That amount must be about what they spent per day on the evils of GOVERNMENT-RUN ELECTRICITY

  4. avatar efrainrojas says:

    Regarding the dot.com bubble, it was a tax bonanza for the State of California. The legislature spent accordingly without any regard for contingencies.This process repeated itself with the housing bubble. The 2/3 budget requirement is not what distresses rank and file voters. A simple majority budget resolution would have enabled the legislature to sink California into insolvency years sooner. It’s the difference between dead and dying.

  5. avatar efrainrojas says:

    Hey Richie,
    Do you feel the slightest degree of responsibility for the crushing incompetence of the Democratic controlled legislature? You can’t blame a minority party and a RINO governor forever. Sooner or later you will have to own the performance of your team.

  6. avatar stevefromsacto says:

    While the performance of the Democrats in the legislature is certainly nothing to write home about, the bottom line is that as long as the Republicans hold the two-thirds stranglehold on the state budget and refuse to allow any attempt to find new sources of revenue, gridlock will prevail. Trying to solve our budget problems without new revenue is like trying to fight with one hand tied behind your back.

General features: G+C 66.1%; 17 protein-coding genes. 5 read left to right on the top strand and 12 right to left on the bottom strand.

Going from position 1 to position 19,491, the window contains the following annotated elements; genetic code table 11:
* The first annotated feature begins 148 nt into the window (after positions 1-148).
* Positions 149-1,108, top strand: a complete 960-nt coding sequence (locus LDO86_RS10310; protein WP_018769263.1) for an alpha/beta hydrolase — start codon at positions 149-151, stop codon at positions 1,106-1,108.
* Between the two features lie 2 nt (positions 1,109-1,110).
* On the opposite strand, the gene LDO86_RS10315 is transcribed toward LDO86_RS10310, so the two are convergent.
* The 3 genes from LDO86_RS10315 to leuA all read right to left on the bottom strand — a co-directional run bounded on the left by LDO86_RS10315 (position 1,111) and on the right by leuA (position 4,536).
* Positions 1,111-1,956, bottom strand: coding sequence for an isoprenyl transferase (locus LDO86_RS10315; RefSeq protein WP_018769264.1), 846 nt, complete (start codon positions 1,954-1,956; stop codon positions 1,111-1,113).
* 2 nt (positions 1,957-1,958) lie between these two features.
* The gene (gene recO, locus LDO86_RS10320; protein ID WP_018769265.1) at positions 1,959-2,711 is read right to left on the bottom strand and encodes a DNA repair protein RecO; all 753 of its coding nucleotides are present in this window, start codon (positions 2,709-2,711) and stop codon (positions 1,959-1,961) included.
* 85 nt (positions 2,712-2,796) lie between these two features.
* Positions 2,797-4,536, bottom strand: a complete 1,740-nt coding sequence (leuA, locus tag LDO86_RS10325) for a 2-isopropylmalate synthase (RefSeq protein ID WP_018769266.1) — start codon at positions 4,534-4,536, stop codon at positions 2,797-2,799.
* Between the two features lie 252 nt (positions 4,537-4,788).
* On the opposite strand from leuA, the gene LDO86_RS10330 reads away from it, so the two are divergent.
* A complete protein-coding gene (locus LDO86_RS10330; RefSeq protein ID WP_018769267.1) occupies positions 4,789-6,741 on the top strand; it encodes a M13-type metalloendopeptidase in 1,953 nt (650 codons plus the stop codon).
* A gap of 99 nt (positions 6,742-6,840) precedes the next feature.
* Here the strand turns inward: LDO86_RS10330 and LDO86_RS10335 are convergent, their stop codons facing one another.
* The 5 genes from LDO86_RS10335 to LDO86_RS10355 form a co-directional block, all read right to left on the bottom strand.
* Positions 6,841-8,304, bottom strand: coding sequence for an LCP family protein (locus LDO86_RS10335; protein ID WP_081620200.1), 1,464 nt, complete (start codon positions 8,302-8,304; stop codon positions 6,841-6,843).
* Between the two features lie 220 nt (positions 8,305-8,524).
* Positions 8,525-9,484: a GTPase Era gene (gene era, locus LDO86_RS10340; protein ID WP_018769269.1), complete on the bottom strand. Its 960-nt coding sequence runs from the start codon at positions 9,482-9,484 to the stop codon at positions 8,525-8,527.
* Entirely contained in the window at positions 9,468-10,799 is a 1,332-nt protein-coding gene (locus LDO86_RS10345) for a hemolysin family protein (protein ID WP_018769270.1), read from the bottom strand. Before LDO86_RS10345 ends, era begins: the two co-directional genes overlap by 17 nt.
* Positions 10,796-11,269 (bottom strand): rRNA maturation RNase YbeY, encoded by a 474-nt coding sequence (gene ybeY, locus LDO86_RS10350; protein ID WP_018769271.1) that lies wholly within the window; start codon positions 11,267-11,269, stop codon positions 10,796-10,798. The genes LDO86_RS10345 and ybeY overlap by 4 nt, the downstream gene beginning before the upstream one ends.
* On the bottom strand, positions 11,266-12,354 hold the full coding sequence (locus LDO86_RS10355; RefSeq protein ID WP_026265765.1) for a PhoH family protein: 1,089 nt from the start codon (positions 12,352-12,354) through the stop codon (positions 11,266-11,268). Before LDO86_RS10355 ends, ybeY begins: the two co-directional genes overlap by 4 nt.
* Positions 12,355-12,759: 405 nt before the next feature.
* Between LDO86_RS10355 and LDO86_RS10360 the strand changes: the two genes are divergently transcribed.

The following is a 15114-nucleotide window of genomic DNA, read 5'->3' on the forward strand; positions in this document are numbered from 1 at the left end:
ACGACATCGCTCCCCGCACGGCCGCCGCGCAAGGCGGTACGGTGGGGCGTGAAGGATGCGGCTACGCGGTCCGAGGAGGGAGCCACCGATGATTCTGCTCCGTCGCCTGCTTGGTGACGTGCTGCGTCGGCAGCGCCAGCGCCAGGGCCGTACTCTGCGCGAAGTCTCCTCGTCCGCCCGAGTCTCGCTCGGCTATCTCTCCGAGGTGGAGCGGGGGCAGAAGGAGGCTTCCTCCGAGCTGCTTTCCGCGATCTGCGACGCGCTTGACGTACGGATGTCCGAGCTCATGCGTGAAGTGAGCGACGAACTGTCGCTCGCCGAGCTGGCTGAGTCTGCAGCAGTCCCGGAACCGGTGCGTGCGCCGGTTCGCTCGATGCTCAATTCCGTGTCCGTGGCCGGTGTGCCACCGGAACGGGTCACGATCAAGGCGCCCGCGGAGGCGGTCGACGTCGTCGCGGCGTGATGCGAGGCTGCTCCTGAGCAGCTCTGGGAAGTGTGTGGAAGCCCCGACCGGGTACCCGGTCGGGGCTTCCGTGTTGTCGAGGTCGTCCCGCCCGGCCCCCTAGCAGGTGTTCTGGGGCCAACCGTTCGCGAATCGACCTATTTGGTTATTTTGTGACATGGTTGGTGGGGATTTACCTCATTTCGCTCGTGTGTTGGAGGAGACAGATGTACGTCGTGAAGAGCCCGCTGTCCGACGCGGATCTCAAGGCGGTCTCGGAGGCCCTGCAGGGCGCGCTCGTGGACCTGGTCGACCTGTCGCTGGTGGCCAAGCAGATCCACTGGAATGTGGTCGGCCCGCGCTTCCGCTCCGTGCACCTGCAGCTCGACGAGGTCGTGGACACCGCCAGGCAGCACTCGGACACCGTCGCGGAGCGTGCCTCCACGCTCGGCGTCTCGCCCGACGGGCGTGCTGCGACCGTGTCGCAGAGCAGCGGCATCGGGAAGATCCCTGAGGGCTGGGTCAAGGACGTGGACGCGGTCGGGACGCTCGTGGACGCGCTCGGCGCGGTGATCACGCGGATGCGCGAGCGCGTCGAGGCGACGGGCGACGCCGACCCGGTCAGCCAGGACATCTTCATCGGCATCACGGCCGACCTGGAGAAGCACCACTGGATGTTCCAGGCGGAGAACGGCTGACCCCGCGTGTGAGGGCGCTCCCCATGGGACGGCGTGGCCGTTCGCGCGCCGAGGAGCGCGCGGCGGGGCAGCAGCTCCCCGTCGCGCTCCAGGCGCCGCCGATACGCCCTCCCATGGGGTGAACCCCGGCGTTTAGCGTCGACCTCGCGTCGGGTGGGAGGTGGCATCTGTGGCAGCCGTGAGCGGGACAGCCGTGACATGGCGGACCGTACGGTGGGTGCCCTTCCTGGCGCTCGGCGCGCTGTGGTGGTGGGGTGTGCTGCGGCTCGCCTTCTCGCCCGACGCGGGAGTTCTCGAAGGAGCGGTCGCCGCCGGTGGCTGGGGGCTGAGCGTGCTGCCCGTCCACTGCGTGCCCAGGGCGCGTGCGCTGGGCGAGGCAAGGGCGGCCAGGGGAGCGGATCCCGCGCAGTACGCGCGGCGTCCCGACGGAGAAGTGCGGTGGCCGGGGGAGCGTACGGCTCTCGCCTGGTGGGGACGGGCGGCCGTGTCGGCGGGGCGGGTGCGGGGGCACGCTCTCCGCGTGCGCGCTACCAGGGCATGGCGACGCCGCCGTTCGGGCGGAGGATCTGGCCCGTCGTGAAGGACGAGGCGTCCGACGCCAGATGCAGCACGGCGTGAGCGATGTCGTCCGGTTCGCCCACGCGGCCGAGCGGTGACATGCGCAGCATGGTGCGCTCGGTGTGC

7. avatar BigCahuna says:

    The 2/3 budgeting rule is profoundly stupid, and it’s a shame no politician has the guts (or independence) to say so. People would respond positively to a candidate that forcefully advocated removal of the rule, particularly in this climate, by positioning it as a silly administrative obstacle which obviously has never achieved its intended effect of having government live within its means.

  8. avatar efrainrojas says:

    If you recall, the State of California experienced massive infusions of tax revenue from the two greatest asset bubbles in the history of mankind and they threw it all away-we have less than zero to show for it. New revenue means new opportunities to dole out money for crooked chiropractors and bloated state agencies. Does prop 13 create inequities-yes. Rescinding it would do absolutely nothing for the state budget cause the legislature will spend as fast as they possibly can.